Drive a one-way loop through an old-growth forest on Roaring Fork Motor Nature Trail and stop to wander the lush trails. Then, hike the Alum Cave Trail to Mount LeConte clifftops viewpoint — it’s 11 miles roundtrip with a significant change in elevation. The couple took in the views from the summit with their lunch of pita wraps, also an NPCA voter choice.

If you’re still looking for more great views, you can take a short, paved walk uphill to Clingmans Dome Lookout, the highest point in the park and all of Tennessee. Our followers voted on Clingmans Dome as a sunrise or sunset hike, but in classic Smokies fashion the mist took over — which made for mystical photos.

Camp at Smokemont Campground to be ready for Sunday’s activities. “With the popularity of the park, depending on when you book your campsite you might need to stay in two different locations, but it worked well for us given what we had planned for the weekend!” they wrote.

If you’re ready to level up from s’mores, try making doughboys for dessert: the Goldons brought crescent rolls, apple butter and two different kinds of chocolate to roast over the fire. When it came to entertainment, the voters chose a classic game of MASH to playfully predict the couple’s future.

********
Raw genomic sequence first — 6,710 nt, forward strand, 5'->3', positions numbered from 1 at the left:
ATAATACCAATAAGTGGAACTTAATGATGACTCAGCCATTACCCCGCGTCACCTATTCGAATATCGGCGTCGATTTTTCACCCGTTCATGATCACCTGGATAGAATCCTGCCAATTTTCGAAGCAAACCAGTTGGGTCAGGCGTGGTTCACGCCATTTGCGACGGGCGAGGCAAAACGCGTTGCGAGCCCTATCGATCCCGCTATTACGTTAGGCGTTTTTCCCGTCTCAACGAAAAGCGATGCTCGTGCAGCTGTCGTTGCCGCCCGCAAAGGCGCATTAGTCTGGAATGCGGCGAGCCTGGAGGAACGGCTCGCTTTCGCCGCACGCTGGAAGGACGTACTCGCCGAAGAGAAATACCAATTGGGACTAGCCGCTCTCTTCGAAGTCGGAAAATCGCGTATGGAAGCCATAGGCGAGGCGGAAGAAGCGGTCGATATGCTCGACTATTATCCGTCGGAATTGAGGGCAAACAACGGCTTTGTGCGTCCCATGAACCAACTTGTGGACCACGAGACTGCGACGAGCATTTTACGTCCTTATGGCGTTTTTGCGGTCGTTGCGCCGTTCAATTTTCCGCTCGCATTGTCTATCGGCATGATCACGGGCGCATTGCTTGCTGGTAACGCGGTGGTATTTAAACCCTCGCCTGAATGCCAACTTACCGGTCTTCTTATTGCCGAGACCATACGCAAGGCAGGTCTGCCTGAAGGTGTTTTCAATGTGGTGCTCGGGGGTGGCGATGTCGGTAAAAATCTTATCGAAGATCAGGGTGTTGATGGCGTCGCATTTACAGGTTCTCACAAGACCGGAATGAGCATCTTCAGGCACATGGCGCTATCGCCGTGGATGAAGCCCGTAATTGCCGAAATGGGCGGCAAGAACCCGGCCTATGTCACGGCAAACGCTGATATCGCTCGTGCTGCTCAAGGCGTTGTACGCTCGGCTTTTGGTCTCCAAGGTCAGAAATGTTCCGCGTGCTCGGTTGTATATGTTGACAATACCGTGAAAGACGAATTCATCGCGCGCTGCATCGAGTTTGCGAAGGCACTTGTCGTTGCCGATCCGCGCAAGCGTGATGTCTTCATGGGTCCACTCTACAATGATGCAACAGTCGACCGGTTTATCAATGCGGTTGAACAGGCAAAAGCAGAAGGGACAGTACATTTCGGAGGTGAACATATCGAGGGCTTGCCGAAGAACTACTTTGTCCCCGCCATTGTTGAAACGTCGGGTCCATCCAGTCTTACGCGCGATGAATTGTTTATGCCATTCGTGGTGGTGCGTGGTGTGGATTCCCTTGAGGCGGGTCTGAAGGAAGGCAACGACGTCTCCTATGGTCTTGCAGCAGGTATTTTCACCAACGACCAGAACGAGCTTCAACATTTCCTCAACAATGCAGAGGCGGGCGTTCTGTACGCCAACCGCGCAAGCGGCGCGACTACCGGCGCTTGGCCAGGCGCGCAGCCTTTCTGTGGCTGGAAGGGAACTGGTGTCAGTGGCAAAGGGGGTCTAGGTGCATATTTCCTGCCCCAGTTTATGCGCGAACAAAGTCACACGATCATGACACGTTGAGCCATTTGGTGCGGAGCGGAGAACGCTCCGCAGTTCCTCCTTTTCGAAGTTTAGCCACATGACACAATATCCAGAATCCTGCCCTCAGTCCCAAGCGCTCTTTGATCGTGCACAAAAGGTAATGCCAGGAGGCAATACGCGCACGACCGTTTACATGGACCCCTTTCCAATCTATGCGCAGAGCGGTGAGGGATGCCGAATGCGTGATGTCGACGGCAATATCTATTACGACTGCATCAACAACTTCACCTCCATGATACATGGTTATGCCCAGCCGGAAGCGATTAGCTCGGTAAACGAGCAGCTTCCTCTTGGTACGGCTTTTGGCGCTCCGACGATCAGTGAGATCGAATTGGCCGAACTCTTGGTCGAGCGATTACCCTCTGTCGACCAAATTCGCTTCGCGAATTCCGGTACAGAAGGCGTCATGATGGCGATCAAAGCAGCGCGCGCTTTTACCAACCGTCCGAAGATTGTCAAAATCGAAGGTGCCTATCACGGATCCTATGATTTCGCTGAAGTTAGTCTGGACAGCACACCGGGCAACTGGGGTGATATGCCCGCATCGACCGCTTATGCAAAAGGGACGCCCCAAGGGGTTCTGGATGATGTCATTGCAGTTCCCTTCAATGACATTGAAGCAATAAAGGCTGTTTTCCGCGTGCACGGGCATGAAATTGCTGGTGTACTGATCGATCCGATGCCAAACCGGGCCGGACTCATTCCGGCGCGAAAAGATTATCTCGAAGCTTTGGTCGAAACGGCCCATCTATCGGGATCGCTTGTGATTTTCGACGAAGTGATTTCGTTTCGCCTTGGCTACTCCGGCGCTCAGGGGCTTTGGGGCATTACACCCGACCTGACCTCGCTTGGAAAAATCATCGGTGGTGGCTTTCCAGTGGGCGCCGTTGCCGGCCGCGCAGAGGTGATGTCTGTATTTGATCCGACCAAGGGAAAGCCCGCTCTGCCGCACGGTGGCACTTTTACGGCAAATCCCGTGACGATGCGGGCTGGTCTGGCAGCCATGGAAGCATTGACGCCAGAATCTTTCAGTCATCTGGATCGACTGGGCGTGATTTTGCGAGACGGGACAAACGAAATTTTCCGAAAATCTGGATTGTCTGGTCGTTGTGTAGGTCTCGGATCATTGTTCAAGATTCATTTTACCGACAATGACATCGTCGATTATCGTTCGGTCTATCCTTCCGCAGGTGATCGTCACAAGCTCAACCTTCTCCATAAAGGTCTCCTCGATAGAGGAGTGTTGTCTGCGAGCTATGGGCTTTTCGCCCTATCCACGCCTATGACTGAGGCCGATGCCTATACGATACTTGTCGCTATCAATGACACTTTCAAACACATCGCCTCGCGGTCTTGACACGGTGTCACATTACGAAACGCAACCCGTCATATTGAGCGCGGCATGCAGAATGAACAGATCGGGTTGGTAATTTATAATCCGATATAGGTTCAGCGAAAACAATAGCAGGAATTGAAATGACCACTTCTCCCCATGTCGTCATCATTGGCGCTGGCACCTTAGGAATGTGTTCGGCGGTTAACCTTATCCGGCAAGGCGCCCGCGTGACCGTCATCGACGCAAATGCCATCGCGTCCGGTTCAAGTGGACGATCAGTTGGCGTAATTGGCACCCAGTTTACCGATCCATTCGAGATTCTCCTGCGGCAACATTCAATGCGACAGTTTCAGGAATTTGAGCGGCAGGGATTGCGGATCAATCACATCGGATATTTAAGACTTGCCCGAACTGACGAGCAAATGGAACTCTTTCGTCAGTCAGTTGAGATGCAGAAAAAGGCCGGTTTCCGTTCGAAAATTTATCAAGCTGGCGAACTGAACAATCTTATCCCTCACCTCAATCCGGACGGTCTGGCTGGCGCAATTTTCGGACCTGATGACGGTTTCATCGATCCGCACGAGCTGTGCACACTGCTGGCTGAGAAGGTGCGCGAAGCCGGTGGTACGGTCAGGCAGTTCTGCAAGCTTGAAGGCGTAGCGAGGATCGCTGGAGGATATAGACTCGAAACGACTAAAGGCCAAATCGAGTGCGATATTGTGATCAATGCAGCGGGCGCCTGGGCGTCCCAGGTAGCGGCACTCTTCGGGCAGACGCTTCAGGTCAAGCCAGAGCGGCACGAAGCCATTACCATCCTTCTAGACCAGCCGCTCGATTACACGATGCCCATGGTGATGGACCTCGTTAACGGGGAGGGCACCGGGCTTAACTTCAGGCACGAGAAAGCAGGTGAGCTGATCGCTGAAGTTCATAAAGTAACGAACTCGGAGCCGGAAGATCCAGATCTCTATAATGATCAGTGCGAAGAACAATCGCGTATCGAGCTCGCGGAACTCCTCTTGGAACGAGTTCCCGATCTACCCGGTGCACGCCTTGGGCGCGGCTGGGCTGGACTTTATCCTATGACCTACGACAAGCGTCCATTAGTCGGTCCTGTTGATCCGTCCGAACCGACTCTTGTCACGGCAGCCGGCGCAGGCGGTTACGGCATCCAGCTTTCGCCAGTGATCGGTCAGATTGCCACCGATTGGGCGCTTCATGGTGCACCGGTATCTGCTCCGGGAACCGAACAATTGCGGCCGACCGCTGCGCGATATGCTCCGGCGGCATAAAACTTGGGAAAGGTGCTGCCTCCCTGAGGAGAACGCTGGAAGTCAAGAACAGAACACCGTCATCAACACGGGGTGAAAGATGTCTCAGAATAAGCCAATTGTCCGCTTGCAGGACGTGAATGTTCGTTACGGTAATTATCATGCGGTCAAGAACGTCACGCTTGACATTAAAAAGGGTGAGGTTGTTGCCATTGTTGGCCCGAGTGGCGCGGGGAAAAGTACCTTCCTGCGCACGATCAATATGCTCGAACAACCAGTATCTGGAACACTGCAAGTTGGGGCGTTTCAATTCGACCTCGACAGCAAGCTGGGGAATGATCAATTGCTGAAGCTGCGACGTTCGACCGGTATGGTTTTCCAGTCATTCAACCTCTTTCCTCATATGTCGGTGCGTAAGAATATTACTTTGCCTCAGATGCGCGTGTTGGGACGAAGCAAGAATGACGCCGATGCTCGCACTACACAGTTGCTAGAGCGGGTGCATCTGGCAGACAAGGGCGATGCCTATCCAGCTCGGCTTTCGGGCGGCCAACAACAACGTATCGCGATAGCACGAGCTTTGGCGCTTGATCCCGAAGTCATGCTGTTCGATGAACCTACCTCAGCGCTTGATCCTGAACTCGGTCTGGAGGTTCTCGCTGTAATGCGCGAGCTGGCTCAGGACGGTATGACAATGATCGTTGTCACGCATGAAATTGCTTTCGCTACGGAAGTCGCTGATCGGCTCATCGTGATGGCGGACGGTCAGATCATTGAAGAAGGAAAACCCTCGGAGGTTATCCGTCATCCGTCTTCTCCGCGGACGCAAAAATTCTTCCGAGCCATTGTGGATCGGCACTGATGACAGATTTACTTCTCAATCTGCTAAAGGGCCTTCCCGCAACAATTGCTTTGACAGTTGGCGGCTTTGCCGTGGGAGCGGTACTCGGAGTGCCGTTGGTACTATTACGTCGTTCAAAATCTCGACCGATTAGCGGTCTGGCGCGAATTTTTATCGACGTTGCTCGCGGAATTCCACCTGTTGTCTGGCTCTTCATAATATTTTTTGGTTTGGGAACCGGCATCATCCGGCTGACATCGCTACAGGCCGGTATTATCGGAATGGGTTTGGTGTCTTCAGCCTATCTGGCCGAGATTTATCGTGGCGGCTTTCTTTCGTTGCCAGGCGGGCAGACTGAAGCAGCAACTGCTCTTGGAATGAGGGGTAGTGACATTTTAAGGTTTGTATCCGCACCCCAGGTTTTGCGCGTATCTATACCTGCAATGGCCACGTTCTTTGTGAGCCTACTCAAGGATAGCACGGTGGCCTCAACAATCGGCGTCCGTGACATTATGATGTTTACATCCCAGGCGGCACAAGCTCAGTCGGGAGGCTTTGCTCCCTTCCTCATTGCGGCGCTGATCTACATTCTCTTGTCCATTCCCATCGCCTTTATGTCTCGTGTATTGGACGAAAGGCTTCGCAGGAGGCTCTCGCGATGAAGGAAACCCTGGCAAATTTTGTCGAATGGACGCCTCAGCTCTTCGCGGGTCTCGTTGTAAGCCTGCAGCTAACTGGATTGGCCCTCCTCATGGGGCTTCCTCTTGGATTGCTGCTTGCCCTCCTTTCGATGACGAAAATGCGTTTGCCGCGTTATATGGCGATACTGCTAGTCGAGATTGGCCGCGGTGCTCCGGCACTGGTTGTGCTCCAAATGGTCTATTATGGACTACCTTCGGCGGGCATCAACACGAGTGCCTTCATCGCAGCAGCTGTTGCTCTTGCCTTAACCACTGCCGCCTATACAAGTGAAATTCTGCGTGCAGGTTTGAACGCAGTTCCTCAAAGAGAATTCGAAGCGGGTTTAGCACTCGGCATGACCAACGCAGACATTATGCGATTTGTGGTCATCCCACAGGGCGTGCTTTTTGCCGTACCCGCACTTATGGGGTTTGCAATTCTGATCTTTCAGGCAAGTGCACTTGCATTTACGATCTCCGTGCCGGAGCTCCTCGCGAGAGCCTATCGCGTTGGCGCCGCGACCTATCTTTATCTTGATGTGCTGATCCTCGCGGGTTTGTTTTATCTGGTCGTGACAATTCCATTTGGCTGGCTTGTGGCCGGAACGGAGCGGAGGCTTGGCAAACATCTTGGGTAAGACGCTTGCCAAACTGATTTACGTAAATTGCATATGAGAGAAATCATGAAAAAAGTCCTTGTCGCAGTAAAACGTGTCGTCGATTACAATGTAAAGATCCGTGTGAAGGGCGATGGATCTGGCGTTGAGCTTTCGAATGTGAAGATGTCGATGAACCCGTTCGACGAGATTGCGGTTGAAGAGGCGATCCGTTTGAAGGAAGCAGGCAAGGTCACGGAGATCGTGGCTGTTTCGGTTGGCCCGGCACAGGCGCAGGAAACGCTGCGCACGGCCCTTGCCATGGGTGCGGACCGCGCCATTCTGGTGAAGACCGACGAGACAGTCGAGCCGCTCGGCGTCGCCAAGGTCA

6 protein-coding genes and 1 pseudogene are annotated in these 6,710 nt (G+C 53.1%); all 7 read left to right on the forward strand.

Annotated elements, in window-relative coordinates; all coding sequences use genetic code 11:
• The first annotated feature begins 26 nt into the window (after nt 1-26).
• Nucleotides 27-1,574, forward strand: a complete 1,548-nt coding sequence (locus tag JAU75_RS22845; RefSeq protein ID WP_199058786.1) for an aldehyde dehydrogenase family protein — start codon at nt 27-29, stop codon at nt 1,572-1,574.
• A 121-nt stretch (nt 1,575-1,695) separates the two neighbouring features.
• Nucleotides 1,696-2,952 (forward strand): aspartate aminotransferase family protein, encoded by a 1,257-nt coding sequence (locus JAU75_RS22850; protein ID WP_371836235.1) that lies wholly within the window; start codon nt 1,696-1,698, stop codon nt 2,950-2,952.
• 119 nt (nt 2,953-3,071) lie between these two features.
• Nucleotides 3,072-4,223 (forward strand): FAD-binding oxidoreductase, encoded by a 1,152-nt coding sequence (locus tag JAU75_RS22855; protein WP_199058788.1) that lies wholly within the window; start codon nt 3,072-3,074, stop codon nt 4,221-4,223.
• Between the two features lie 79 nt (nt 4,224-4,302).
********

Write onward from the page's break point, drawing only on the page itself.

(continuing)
Justine Goldon on horseback in GSNP

Horseback riding is a popular activity in Great Smoky Mountains National Park. 

camera icon Image submitted by @wanderfulwives

Take a morning stroll on the Nature Trail right off Smokemont Campground to enjoy morning bird sounds and dewy moss. There are a variety of guided activities available in the park, and our followers overwhelming voted to send the Goldons horseback riding.

After breakfast, pop over to the Smokemont Riding Stables for a scenic horseback ride. There are several options available depending on how long you want to ride and what you want to see.

Finally, our followers voted on which pit stop the Goldons should hit on their way home. Just outside the park boundary in North Carolina, they visited the Museum of the Cherokee Indian, a certified site along the Trail of Tears National Historic Trail. Here, you can learn about the original inhabitants of the land and their relationship to it.

Know before you go

  • Great Smoky Mountain National Park requires parking permits, not just your traditional park pass — you can get them ahead of time online or at a visitor center.
  • Make campsite reservations ahead of time — this park is, by far, the most popular national park in the country.
  • Get to trailheads early to find a parking space. And remember to pack your patience!
  • Make sure to use firewood that has been heat-treated to prevent the spread of unwanted insects. It will have the USDA seal and is available at local businesses and some park campgrounds.

“The voters helped us shape a truly unforgettable weekend — and it was all that more special knowing our community was such a huge part of it,” the couple wrote on their Instagram account.

“The outdoors is for everyone. And making it accessible is so important! Because when people have these experiences in nature and fall in love with it, they’re more likely to act to protect it.”

Learn more about Great Smoky Mountains National Park

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About the author

  • Vanessa Pius Senior Manager, Social Media and Engagement

    As Senior Manager, Social Media and Engagement, Vanessa advances NPCA’s mission through creative storytelling and engaging the organization’s online community.